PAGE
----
5 incredible facts about il Duomo

If you're a design or architecture buff, or heck, just love an interesting story, look no further. The conception and construction of the Duomo is filled with persistence, many many firsts, and unorthodox thinking.

    It took a whopping 140 years to complete the construction of Santa Maria del Fiore (more famous as Il Duomo). A committee had come up with the ambitious plans and ideas to build the entire grand cathedral in 1293. They started the cathedral even though no technology to complete the dome existed at the time, and ended up leaving the part of the dome’s roof exposed for more than a century. This is why, from conception to completion, the process took over 140 years.

      It is the third largest cathedral in the world. The Duomo is 502-feet long, 300-feet wide and 376-feet high, and it was the largest cathedral in the world until St. Peter’s in Rome and St. Paul’s in London.

        It is also the largest masonry dome in the world!!  With over 4 million bricks, weighing over 40,000 tons, almost the size of half a football field across at the base, and standing over 10 stories high, it is the largest masonry structure in the world. Can you imagine constructing that without any technology?? 🤯🤯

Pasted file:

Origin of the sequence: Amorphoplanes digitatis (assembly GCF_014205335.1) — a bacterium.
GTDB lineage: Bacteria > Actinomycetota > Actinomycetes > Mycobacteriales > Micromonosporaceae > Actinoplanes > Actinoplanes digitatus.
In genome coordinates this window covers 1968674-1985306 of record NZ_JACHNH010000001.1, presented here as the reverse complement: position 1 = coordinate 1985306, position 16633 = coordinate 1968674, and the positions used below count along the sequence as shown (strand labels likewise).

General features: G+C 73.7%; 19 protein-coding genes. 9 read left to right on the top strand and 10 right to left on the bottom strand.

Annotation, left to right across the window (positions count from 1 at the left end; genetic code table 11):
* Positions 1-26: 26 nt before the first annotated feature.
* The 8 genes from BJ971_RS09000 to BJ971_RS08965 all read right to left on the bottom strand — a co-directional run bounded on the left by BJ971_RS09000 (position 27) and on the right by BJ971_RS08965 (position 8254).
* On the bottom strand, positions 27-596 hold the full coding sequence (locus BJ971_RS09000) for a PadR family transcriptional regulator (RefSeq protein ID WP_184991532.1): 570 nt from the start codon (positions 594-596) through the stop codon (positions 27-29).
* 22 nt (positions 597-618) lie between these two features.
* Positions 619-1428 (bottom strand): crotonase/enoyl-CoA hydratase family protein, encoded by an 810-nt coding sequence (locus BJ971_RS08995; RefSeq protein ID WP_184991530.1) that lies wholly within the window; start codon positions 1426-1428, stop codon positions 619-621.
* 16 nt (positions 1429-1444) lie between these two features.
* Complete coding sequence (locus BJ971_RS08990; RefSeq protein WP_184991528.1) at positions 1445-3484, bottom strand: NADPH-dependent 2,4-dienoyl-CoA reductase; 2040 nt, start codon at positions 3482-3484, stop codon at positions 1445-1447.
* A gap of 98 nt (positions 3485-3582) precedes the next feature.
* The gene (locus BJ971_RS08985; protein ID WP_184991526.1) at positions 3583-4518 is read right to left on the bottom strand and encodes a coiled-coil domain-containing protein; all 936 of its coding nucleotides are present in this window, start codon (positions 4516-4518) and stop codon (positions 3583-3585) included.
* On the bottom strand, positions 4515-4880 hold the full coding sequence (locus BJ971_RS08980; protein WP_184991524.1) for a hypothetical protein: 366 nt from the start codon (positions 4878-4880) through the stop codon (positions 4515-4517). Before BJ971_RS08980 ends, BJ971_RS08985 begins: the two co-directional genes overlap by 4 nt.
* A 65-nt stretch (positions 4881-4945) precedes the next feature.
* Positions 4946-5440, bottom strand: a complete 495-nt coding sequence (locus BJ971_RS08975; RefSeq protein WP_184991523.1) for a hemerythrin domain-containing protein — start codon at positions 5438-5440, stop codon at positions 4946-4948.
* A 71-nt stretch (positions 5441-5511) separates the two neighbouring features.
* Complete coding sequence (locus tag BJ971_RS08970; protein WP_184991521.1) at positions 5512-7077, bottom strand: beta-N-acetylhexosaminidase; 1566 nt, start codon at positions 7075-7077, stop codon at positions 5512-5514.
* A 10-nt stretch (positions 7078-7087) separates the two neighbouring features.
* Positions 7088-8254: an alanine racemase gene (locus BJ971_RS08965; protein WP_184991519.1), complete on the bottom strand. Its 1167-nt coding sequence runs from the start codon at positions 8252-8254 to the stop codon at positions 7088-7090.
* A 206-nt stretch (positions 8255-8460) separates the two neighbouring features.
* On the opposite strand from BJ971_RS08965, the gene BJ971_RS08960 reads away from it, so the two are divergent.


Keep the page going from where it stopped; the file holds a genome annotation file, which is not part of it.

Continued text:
The man who designed and built the domed rooftop had no previous architectural training. Fillipo Brunelleschi was a trained goldsmith and had never built anything in his life. After 100 years, the dome project was offered as a public competition, and Brunelleschi won the competition and created an ingenious way to construct the dome using no scaffolding.

            The magical secret behind the dome design is the herringbone brick pattern, and a flower!  The shape of a flower was used at the base to guide the rope pattern which outlined the brick layout (remember there were no lasers or levels back then!). This forced the bricks to create a series of inverted arches as the walls grew higher. The inverted arches were the key reason that the structure has lasted all these years. Instead of gravity pulling the heavy bricks down causing them to cave in from the top as everyone had assumed, the herringbone layout of the bricks and the inverted arches actually use gravity to reinforce the structure. Absolutely genius.  


            Join Betty Ritschel, our Florence artist, to learn more about the Duomo and admire its incredible construction as you paint your own masterpiece in her Watercolor Workshop this Sunday, September 27th

              Leave a comment